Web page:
If you know your piano chords well, try this next step. Say the song you are playing asks for a C7 chord. That is called a dominant seventh. Here's what you do. With your left hand, play just the root and seventh of the chord, so that would be C with your pinky and Bb with your thumb.
Now for the right hand. Go up one half step from the C7 and play a minor chord. This would bring you to C#minor. The notes in a C#minor chord are C#-E-G#. By playing the C and Bb in the left hand, and the C#, E and G# in your right hand, you will be adding a flatted 9th and sharp 5th to the chord. Those chord alterations are very common in jazz and will add a beautiful sound to your chord - lots of flavor for sure!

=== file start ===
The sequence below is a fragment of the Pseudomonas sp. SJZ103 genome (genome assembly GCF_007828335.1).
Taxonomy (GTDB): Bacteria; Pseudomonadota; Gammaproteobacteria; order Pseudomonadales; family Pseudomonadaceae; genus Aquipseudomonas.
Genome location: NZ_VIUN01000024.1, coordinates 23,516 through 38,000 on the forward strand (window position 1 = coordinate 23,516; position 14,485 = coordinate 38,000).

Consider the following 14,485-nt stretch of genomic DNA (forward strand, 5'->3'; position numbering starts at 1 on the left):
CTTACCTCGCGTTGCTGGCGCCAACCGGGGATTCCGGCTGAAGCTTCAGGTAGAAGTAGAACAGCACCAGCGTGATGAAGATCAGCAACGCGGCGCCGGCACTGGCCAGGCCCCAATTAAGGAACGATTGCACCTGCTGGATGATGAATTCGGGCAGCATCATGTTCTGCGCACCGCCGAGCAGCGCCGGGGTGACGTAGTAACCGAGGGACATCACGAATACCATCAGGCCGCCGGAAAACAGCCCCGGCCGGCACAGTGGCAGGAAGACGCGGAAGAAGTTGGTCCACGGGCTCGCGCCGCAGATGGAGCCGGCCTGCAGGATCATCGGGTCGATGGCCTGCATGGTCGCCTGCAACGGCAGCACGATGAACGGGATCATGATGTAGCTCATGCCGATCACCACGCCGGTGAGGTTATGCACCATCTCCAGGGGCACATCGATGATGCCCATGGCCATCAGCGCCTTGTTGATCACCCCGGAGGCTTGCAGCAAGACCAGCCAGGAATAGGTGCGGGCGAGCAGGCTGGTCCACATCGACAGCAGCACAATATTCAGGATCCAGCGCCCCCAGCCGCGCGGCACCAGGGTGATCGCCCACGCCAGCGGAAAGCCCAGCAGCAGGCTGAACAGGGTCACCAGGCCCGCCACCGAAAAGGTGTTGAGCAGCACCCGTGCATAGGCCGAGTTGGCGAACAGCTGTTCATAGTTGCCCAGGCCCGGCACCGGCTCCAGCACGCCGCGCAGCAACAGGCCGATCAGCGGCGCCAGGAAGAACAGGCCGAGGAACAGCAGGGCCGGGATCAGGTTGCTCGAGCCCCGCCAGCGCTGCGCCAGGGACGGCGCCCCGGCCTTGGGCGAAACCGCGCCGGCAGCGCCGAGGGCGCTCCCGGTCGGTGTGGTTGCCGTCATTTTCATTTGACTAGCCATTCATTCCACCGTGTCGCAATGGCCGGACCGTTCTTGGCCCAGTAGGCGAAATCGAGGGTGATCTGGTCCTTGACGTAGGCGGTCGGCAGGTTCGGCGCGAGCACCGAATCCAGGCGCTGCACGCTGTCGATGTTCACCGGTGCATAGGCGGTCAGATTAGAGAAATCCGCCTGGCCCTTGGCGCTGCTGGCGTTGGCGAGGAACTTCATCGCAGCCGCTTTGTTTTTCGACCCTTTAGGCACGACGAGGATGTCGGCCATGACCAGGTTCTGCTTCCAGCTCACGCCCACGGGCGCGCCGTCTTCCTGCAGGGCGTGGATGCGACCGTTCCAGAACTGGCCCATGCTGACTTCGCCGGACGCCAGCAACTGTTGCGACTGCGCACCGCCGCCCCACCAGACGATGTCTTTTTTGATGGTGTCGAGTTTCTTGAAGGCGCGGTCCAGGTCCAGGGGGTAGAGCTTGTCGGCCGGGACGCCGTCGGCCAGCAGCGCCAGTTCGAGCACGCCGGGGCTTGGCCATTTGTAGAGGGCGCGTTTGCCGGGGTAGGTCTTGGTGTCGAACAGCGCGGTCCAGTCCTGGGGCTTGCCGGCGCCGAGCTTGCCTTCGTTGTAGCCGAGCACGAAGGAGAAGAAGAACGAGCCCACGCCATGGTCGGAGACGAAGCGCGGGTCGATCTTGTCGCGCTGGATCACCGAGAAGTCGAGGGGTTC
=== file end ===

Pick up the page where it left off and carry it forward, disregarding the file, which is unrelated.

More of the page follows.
Here is another way to jazz up a chord. When the required chord is a C, again, play the C and Bb in the left hand. Now with the right hand, go down one whole step from the C and you get Bb. Build a Bb major chord on the Bb. So in the right hand, you will now be playing Bb-D-F. What are those notes in the key of C? They are the 7th, 9th and 11th. Very dissonant but beautiful.
When you put one chord in the right hand and another in the left to achieve these tensions, these are called upper structure chords. Use them wisely. They won't always work for every chord in every song. It's a matter of taste so listen carefully and have fun with it!
Debbie Gruber is the author of many instructional piano CDs, books and DVDs. She operates a private teaching studio in Burlington, MA and holds a Master of Music degree. She is the Creator of http://www.EasyPianoStyles.com and she teaches at many Adult Education Centers in Massachusetts.
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